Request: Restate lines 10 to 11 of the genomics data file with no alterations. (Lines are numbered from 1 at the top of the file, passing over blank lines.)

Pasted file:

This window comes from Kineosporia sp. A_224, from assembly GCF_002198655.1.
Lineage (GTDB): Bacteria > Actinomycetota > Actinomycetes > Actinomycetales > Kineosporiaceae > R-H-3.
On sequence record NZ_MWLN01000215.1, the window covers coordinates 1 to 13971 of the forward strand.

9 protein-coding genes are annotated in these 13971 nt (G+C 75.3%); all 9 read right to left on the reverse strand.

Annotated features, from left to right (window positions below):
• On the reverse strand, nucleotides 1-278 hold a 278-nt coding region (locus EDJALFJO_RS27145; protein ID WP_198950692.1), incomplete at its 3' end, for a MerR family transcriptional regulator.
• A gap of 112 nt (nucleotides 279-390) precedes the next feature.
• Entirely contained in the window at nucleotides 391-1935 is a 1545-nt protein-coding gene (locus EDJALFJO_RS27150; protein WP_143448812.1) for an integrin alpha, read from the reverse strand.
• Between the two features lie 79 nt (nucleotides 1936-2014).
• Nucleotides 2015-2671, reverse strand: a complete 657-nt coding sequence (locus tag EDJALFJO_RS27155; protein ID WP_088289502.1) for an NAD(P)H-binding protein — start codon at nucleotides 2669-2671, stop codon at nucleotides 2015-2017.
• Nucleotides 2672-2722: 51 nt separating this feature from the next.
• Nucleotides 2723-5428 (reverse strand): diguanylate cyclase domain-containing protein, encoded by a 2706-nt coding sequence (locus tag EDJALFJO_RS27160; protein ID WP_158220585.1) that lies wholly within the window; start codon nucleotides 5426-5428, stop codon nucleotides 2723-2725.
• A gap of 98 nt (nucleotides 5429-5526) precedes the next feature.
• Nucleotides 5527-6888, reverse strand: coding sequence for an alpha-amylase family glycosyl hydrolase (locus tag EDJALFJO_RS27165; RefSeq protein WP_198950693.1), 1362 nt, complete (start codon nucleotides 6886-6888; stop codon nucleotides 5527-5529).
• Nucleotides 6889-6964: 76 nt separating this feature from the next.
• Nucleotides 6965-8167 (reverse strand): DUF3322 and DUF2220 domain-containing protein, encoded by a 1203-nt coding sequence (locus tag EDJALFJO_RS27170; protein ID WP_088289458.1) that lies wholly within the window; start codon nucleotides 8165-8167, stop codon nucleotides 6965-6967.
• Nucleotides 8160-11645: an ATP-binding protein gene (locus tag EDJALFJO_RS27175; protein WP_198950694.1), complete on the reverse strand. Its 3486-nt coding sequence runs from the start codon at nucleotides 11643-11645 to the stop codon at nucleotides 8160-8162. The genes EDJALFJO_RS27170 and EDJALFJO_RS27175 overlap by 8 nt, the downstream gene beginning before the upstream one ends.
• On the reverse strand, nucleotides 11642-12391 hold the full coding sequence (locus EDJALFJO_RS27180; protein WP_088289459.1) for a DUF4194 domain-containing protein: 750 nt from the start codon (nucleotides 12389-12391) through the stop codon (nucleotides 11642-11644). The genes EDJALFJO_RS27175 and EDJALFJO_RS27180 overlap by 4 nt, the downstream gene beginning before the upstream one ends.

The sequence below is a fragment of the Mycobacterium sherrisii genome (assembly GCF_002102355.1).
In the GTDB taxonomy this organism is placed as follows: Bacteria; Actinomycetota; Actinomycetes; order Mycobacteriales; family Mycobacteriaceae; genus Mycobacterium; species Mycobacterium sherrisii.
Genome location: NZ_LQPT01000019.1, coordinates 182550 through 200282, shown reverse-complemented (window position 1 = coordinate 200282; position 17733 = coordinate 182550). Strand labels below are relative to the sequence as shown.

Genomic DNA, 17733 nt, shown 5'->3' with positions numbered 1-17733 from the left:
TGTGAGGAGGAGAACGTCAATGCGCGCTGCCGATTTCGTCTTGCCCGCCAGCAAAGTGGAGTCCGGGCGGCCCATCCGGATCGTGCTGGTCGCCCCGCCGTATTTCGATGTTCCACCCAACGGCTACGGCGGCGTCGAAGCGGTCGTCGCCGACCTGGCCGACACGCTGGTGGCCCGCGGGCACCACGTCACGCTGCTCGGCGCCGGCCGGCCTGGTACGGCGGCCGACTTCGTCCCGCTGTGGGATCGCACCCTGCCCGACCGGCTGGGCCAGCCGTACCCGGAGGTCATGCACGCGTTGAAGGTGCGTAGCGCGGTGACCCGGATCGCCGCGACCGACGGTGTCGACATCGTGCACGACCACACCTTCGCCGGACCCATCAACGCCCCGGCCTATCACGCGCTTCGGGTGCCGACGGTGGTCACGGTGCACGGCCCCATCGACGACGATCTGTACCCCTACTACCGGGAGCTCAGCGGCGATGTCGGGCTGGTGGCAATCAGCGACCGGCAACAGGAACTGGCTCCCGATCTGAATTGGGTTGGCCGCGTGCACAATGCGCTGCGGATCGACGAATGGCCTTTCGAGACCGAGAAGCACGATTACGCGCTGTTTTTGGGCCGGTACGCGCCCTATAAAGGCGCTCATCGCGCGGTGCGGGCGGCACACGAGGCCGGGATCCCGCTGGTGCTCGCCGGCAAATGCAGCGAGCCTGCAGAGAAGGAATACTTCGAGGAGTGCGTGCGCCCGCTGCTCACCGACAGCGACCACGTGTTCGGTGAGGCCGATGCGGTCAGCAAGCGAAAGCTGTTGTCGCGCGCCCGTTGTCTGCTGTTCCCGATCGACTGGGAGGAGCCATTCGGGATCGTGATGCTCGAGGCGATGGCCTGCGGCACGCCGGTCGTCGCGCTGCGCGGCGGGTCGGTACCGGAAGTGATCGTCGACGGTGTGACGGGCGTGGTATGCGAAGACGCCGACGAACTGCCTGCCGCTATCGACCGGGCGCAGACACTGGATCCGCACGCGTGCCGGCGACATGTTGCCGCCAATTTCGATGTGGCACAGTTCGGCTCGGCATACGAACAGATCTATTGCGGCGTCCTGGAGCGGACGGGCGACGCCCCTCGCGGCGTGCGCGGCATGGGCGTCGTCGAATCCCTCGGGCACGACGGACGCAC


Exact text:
• Nucleotides 2015-2671, reverse strand: a complete 657-nt coding sequence (locus tag EDJALFJO_RS27155; protein ID WP_088289502.1) for an NAD(P)H-binding protein — start codon at nucleotides 2669-2671, stop codon at nucleotides 2015-2017.
• Nucleotides 2672-2722: 51 nt separating this feature from the next.